After day 5 of Floyd case, all of the witnesses thus far appear to be from the prosecution.
When does the defense call their witnesses?
What determines the order in which witnesses appear in court to testify?
The prosecution chooses the order of its witnesses and must present all of its witnesses before the defense presents its witnesses, and the defense chooses the order of its witnesses.
The parties can agree, with the judge's permission, to take a witness out of order (usually for the convenience of a witness who has limited availability on a relatively minor issue).
But this is done far more often in civil cases than in criminal cases, because the defense wants to preserve its ability to argue that the prosecution failed to present evidence sufficient to prove its case beyond a reasonable doubt in its own case, which can be important in an appeal. If a defense witness is taken out of order, something that a defense witness says could inadvertently tip the balance by establishing some minor but mandatory element of some offense that the prosecution failed to include it its "case in chief".
For example, maybe the relevant statute requires that the defendant be over the age of eighteen to be guilty of a crime (e.g. statutory rape), and the prosecution forgets to ask a question about the defendant's age in their case in chief, so the prosecution fails to prove that element of the crime. If a defense witness taken out of order says that "I've known the defendant since I went to his fifth birthday party in 1980.", that could be the difference between having the case reversed on appeal and affirming a conviction on that count. So the defense is reluctant to allow its witnesses to be taken out of order.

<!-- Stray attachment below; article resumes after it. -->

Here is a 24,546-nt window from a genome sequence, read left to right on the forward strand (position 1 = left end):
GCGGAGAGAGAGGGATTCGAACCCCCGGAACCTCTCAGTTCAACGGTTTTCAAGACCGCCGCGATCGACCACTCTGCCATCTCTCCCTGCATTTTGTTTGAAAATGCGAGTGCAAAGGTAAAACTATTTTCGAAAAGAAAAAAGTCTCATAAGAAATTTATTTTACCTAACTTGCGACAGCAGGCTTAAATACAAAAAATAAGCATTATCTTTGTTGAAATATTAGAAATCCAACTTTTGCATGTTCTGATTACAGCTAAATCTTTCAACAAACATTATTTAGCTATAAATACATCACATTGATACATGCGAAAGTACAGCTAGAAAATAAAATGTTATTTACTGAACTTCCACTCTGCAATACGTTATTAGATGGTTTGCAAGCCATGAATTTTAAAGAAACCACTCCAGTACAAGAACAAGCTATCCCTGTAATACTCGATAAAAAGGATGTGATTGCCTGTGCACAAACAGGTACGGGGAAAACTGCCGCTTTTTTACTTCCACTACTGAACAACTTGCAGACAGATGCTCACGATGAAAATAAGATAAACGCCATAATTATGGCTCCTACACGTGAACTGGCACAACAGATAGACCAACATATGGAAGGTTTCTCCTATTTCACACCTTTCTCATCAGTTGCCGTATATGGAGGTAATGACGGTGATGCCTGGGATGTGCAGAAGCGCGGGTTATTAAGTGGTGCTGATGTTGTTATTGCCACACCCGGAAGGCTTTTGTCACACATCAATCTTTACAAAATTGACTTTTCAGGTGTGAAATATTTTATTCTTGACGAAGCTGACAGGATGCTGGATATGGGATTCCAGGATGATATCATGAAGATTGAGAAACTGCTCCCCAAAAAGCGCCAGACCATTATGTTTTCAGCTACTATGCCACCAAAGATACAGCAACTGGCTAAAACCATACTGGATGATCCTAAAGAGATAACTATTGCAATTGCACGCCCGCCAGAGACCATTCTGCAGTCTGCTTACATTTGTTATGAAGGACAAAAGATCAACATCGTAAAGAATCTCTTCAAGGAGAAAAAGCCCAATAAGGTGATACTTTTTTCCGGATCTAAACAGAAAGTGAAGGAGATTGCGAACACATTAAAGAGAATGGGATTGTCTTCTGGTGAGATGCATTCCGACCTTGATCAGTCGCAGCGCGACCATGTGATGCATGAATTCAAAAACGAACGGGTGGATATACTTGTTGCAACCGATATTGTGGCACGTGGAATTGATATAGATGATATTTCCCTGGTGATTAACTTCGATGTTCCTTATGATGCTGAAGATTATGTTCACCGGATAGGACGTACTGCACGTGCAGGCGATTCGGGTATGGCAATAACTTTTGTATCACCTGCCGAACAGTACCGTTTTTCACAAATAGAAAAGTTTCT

After the prosecution has presented its "case in chief", and the defense has presented its "case in chief", the prosecution may then present rebuttal witnesses to the testimony of the defense witnesses, and often, the defense may then present rebuttal witnesses to the prosecution's rebuttal witnesses. After the prosecution completes its case in chief, the defense has the right, if it wishes to do so, to present no additional evidence whatsoever.
In a criminal trial, the prosecution often presents many witnesses and the defense often presents far fewer witnesses, but that is not a hard and fast rule.
Often the defense presents very little evidence for reasons similar to its reasons for not wanting to take a defense witness out of order.
For example, suppose a prosecution witness on a key point is not very credible. Offering a defense witness on that point who is also not very credible could bolster the jury's opinion of the prosecution witness's credibility, or could simply help to corroborate that "something" definitely happened that was memorable when the crime was allegedly committed, even if their accounts are not identical.